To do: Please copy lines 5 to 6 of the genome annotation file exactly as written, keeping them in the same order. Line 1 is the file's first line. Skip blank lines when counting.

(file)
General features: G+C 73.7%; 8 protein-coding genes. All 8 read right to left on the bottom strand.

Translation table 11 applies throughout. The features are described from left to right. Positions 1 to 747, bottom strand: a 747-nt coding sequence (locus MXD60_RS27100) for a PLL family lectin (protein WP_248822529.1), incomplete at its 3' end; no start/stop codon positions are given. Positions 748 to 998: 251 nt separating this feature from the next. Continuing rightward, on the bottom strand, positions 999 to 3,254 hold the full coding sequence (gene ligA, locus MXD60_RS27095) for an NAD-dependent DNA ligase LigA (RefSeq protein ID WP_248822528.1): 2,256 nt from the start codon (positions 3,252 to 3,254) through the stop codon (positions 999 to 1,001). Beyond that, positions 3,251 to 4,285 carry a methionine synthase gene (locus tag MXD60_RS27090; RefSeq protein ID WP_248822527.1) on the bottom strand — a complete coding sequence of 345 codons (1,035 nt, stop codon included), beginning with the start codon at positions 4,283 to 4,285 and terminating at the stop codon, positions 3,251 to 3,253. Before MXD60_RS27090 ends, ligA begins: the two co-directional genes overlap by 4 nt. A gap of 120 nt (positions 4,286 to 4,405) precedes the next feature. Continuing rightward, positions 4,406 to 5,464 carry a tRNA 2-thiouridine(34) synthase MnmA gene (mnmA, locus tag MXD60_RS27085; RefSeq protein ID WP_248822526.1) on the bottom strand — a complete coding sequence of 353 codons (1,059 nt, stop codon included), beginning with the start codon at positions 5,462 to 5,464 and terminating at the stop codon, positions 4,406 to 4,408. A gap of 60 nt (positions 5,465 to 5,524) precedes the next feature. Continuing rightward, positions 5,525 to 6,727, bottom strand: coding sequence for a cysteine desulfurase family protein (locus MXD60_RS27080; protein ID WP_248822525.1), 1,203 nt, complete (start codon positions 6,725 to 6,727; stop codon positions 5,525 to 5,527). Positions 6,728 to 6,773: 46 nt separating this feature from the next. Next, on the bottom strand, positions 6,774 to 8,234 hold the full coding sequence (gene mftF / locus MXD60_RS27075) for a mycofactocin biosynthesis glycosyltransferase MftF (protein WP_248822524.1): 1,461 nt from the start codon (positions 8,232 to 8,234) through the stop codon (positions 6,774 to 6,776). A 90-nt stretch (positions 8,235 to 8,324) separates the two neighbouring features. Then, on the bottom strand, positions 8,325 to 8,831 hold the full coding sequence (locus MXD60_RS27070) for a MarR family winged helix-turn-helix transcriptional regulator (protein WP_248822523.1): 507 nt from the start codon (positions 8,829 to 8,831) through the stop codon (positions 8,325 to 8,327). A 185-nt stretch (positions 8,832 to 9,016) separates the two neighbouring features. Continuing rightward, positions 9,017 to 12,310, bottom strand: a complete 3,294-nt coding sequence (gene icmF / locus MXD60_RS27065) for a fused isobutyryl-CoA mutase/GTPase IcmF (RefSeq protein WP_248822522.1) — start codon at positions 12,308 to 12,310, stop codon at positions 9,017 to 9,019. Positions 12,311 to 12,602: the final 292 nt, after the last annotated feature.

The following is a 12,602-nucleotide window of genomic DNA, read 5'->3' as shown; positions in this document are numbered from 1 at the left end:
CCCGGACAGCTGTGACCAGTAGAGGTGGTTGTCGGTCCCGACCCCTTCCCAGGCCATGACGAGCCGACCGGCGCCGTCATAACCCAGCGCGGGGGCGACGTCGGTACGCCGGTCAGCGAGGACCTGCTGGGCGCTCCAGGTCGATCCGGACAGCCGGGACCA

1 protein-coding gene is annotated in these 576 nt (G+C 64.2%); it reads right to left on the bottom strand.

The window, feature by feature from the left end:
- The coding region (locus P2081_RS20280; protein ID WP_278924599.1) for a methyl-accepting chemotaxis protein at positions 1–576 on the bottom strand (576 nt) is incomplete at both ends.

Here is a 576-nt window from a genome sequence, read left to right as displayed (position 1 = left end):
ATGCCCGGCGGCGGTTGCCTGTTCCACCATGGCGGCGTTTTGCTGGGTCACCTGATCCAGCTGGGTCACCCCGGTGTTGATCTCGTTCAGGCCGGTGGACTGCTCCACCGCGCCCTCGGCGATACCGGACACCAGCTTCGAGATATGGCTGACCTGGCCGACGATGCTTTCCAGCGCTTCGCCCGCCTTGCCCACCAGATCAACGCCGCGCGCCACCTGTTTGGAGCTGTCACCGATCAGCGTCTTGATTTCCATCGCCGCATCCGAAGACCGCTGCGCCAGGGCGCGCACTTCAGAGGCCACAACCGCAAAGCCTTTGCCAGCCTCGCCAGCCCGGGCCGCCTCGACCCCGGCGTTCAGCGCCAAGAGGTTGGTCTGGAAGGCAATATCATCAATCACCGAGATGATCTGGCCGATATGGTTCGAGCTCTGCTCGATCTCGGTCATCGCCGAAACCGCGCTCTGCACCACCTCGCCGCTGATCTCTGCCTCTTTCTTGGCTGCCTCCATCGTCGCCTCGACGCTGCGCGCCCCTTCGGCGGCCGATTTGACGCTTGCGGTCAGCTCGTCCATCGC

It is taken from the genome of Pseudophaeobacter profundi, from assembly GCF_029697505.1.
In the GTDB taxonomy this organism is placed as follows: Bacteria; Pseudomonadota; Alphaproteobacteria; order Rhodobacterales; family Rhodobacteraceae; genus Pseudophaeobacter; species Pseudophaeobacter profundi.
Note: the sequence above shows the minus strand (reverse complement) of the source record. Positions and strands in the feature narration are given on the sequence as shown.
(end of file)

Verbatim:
1 protein-coding gene is annotated in these 576 nt (G+C 64.2%); it reads right to left on the bottom strand.

The window, feature by feature from the left end: